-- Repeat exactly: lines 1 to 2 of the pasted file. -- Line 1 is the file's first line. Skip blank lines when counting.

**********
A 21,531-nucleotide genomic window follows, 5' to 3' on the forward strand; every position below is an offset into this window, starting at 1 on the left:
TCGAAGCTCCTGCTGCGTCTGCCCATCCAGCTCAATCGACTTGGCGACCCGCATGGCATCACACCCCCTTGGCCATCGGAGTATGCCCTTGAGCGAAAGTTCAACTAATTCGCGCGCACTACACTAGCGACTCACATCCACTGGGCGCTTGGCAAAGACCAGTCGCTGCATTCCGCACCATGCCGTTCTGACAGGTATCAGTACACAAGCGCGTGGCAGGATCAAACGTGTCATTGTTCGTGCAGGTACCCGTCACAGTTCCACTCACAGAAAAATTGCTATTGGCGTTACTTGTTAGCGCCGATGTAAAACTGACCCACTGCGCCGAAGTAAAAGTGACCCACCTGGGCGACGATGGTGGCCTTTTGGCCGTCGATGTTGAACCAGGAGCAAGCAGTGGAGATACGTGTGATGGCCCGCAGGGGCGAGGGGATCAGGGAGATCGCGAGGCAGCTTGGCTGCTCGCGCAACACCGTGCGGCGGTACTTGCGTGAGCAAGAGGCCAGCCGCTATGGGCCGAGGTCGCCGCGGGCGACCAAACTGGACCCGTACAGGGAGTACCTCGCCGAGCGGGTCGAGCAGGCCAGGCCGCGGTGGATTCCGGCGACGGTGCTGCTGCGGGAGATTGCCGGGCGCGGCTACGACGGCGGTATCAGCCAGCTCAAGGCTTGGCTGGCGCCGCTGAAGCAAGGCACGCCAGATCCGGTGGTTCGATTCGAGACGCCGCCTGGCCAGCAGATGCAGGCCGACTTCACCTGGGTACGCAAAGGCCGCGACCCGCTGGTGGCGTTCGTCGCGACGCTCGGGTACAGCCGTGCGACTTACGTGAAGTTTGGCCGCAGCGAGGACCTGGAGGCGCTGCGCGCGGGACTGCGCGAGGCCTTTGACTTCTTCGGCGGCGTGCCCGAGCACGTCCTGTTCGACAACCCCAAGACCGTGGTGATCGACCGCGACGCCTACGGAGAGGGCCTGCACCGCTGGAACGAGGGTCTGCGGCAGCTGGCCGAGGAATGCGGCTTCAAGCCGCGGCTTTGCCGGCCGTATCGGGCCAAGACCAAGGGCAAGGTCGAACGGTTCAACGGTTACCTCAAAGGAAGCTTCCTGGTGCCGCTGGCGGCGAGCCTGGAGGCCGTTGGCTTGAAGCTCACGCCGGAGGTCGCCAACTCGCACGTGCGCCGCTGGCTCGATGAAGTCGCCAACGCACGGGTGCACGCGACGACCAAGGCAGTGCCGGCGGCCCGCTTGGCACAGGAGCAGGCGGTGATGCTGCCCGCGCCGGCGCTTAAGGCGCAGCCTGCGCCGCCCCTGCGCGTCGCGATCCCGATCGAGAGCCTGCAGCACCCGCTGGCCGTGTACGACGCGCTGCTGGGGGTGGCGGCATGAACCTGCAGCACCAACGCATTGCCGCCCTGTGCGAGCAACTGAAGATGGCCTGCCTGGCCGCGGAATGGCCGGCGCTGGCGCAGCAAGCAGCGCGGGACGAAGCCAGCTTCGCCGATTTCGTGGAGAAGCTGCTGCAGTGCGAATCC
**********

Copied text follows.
A 21,531-nucleotide genomic window follows, 5' to 3' on the forward strand; every position below is an offset into this window, starting at 1 on the left:
TCGAAGCTCCTGCTGCGTCTGCCCATCCAGCTCAATCGACTTGGCGACCCGCATGGCATCACACCCCCTTGGCCATCGGAGTATGCCCTTGAGCGAAAGTTCAACTAATTCGCGCGCACTACACTAGCGACTCACATCCACTGGGCGCTTGGCAAAGACCAGTCGCTGCATTCCGCACCATGCCGTTCTGACAGGTATCAGTACACAAGCGCGTGGCAGGATCAAACGTGTCATTGTTCGTGCAGGTACCCGTCACAGTTCCACTCACAGAAAAATTGCTATTGGCGTTACTTGTTAGCGCCGATGTAAAACTGACCCACTGCGCCGAAGTAAAAGTGACCCACCTGGGCGACGATGGTGGCCTTTTGGCCGTCGATGTTGAACCAGGAGCAAGCAGTGGAGATACGTGTGATGGCCCGCAGGGGCGAGGGGATCAGGGAGATCGCGAGGCAGCTTGGCTGCTCGCGCAACACCGTGCGGCGGTACTTGCGTGAGCAAGAGGCCAGCCGCTATGGGCCGAGGTCGCCGCGGGCGACCAAACTGGACCCGTACAGGGAGTACCTCGCCGAGCGGGTCGAGCAGGCCAGGCCGCGGTGGATTCCGGCGACGGTGCTGCTGCGGGAGATTGCCGGGCGCGGCTACGACGGCGGTATCAGCCAGCTCAAGGCTTGGCTGGCGCCGCTGAAGCAAGGCACGCCAGATCCGGTGGTTCGATTCGAGACGCCGCCTGGCCAGCAGATGCAGGCCGACTTCACCTGGGTACGCAAAGGCCGCGACCCGCTGGTGGCGTTCGTCGCGACGCTCGGGTACAGCCGTGCGACTTACGTGAAGTTTGGCCGCAGCGAGGACCTGGAGGCGCTGCGCGCGGGACTGCGCGAGGCCTTTGACTTCTTCGGCGGCGTGCCCGAGCACGTCCTGTTCGACAACCCCAAGACCGTGGTGATCGACCGCGACGCCTACGGAGAGGGCCTGCACCGCTGGAACGAGGGTCTGCGGCAGCTGGCCGAGGAATGCGGCTTCAAGCCGCGGCTTTGCCGGCCGTATCGGGCCAAGACCAAGGGCAAGGTCGAACGGTTCAACGGTTACCTCAAAGGAAGCTTCCTGGTGCCGCTGGCGGCGAGCCTGGAGGCCGTTGGCTTGAAGCTCACGCCGGAGGTCGCCAACTCGCACGTGCGCCGCTGGCTCGATGAAGTCGCCAACGCACGGGTGCACGCGACGACCAAGGCAGTGCCGGCGGCCCGCTTGGCACAGGAGCAGGCGGTGATGCTGCCCGCGCCGGCGCTTAAGGCGCAGCCTGCGCCGCCCCTGCGCGTCGCGATCCCGATCGAGAGCCTGCAGCACCCGCTGGCCGTGTACGACGCGCTGCTGGGGGTGGCGGCATGAACCTGCAGCACCAACGCATTGCCGCCCTGTGCGAGCAACTGAAGATGGCCTGCCTGGCCGCGGAATGGCCGGCGCTGGCGCAGCAAGCAGCGCGGGACGAAGCCAGCTTCGCCGATTTCGTGGAGAAGCTGCTGCAGTGCGAATCC